The holiday break is coming to an end, and it soon will be time to get back to work. That’s true for investors as well. 2017 was a great year for the markets. But with those markets near all-time highs, and volatility at its lowest levels in a decade, investors might have to work a bit harder.
They can start next week. Earnings season won’t kick into high gear for another couple of weeks, but there are a few key releases right out of the gate. Reports are coming from two companies involved in one of last year’s biggest, and most controversial, deals. Also, a high-flying consumer stalwart will look to keep a five-year bull run intact.
These reports won’t necessarily set the tone for 2018 — but they could show whether investors become a bit more cautious once the calendar turns. At the least, they could provide some fireworks to start the year.
Earnings Reports to Watch: Rite Aid (RAD)
It’s possible no one is more looking forward to the end of 2017 than Rite Aid Corporation (NYSE:RAD) shareholders. At the beginning of the year, Rite Aid seemed set to be acquired by Walgreens Boots Alliance Inc (NASDAQ:WBA) for $9 per share. By November, even with a re-worked, if smaller, deal, RAD stock traded below $2.
An end-of-year rally has set up a hugely important fiscal-third-quarter report for Rite Aid on Wednesday afternoon. Lost somewhat in the M&A drama was the fact that Rite Aid posted an abysmal performance in the first half of its fiscal 2018. Same-store sales declined 3.7%, including a nearly 5% drop in comparable pharmacy revenue. Adjusted EBITDA fell 32% year-over-year.
With the Walgreens deal behind it, Rite Aid simply needs to stem the bleeding. Even with nearly $4 billion in proceeds from Walgreens, Rite Aid’s debt could again become an issue if profits continue to plummet. The Street clearly isn’t interested in the Rite Aid story, with the average target price barely above $2.
Both in the Q3 release and on the Q3 conference call, Rite Aid management has the chance to change the narrative. But given four straight quarters of declining comps, investors would be wise to see that proof before taking a flyer on RAD.
Earnings Reports to Watch: Walgreens (WBA)
For Rite Aid’s would-be suitor, 2017 wasn’t all that great either. WBA stock has declined about 13%, and touched a three-year low in late October.
But Walgreens has a much better shot at improvement in 2018, and a solid fiscal Q1 report on Thursday morning could jump-start a rally. The fears that Amazon.com, Inc. (NASDAQ:AMZN) would enter the pharmacy space are lessening. Rival CVS Health Corp (NYSE:CVS) will have its hands full for much of 2018 dealing with its own M&A drama.
And WBA management will have a lot to offer analysts on the post-earnings conference call. Walgreens is rebranding its own stores, and adding 1,300 locations through the Rite Aid deal (600 of the acquired ~1,900 are being closed). The company took a 40% stake in Chinese chain GuoDa as well.
With WBA stock looking cheap, and management having a story to sell, Walgreens looks set up for a post-earnings rally — as long as the numbers cooperate. And with holiday retail spending looking strong, a consensus beat looks likely as well. WBA already has rallied 14% from those October lows, but I expect that rally to continue next week.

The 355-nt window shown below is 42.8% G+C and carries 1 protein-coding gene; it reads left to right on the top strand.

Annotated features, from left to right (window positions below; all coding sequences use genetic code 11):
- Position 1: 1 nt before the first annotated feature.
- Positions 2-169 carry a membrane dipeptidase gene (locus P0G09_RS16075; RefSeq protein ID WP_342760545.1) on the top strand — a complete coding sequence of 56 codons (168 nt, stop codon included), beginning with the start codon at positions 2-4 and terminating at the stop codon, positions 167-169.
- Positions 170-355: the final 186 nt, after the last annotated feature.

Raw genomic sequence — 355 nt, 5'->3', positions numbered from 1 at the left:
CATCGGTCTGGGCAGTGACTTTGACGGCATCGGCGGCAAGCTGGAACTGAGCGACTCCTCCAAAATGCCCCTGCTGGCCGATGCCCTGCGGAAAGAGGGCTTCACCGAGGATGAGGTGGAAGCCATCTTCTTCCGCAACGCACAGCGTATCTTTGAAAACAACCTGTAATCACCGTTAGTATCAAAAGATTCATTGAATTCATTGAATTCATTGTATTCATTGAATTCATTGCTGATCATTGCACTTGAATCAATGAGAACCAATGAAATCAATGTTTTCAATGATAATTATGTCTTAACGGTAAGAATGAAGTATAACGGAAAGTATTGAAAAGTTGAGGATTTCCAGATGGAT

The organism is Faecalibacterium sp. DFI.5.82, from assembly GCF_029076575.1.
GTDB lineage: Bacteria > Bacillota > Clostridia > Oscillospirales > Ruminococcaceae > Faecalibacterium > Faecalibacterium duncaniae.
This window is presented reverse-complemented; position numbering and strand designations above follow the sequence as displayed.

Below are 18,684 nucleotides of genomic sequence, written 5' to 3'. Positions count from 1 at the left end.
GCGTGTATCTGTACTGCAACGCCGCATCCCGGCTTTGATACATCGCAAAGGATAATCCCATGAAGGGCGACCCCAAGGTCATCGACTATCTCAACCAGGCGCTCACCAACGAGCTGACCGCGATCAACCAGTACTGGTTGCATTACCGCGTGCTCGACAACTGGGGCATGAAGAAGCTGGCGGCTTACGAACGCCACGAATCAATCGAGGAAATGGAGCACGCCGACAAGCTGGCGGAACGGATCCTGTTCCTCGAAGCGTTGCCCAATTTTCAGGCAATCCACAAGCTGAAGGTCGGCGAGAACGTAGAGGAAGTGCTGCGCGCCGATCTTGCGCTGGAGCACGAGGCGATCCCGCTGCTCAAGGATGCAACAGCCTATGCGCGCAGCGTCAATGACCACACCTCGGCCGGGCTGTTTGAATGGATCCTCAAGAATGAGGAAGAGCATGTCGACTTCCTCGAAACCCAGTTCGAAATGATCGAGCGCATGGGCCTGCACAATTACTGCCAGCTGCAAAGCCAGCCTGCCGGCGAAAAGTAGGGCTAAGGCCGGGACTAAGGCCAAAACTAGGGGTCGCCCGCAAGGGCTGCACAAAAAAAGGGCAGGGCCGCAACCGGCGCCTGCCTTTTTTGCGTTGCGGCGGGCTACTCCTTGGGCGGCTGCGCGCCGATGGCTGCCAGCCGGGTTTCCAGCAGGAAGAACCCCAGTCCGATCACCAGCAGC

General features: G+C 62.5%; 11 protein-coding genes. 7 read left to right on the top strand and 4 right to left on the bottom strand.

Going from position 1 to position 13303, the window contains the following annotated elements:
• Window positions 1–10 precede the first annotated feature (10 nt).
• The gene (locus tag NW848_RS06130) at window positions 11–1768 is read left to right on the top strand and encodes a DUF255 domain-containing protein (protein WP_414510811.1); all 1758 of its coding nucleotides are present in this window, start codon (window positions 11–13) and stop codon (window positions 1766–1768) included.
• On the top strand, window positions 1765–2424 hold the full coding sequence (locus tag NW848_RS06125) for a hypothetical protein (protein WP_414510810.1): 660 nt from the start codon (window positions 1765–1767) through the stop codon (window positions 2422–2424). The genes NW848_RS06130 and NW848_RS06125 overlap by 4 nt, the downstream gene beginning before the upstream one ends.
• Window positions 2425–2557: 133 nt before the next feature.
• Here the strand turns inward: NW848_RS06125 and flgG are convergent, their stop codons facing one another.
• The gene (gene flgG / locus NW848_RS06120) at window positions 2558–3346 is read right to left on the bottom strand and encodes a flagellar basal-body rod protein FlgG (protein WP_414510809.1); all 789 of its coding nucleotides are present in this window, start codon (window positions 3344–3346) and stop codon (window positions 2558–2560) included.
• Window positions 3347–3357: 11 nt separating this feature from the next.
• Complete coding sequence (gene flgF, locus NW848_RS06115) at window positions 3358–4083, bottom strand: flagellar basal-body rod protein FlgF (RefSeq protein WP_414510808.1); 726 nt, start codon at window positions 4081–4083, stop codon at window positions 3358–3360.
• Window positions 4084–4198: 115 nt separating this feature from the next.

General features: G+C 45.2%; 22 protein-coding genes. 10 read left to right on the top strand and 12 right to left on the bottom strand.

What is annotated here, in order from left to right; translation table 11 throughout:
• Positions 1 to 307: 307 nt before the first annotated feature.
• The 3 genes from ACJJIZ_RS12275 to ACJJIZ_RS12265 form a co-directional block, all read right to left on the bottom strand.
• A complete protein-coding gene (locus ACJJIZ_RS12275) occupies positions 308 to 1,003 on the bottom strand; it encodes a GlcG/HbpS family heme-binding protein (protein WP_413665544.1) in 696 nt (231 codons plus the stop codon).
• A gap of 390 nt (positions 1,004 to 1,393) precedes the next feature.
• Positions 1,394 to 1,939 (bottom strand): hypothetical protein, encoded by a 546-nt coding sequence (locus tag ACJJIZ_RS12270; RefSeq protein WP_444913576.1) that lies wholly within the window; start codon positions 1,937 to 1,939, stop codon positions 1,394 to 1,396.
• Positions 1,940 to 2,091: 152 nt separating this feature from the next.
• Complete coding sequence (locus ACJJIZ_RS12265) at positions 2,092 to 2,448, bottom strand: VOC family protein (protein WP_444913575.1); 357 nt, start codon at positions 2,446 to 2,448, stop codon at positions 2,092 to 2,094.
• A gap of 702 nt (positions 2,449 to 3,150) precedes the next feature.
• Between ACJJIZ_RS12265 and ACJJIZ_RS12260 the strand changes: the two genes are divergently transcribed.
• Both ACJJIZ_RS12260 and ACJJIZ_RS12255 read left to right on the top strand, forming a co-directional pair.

Earnings Reports to Watch: Constellation Brands (STZ)
If history is any guide, traders at the least should buy Constellation Brands, Inc (NYSE:STZ, NYSE:STZ-B) ahead of its fiscal-third-quarter earnings report on Friday morning. It seems that all Constellation Brands has done for years now is “beat and raise” quarter after quarter. That’s one major reason why the stock is up a whopping 550% over the past five years.
The company’s diversified portfolio of alcoholic beverages — among them Corona beer, Robert Mondavi wine and Black Velvet whiskey — should keep the party going in Q3. But from an investment standpoint, STZ is looking a bit stretched. The stock trades at over 24x fiscal 2019 consensus EPS estimates. The average Street target price suggests just 5% upside.
Admittedly, there’s little reason to bet against Constellation Brands at this point. But some caution is advised. More broadly, the reaction to the Constellation report will give a hint as to the market’s mindset in the New Year. If STZ posts another beat, and the stock sells off, it may mean that momentum stocks don’t have quite the momentum they’ve had for the last year-plus. That might be a sign that investors may need to tread a bit more carefully in 2018 than they did in 2017.
Hilary Kramer is the editor of GameChangers, Breakout Stocks, High Octane Trader, Absolute Capital Return and Value Authority. She is an accomplished investment specialist and market strategist with more than 25 years of experience in portfolio management, equity research, trading, and risk management. She has extensive expertise in global financial management, asset allocation, investment banking and private equity ventures, and is regularly sought after to provide her analysis on Bloomberg, CNBC, Fox Business Network and other media.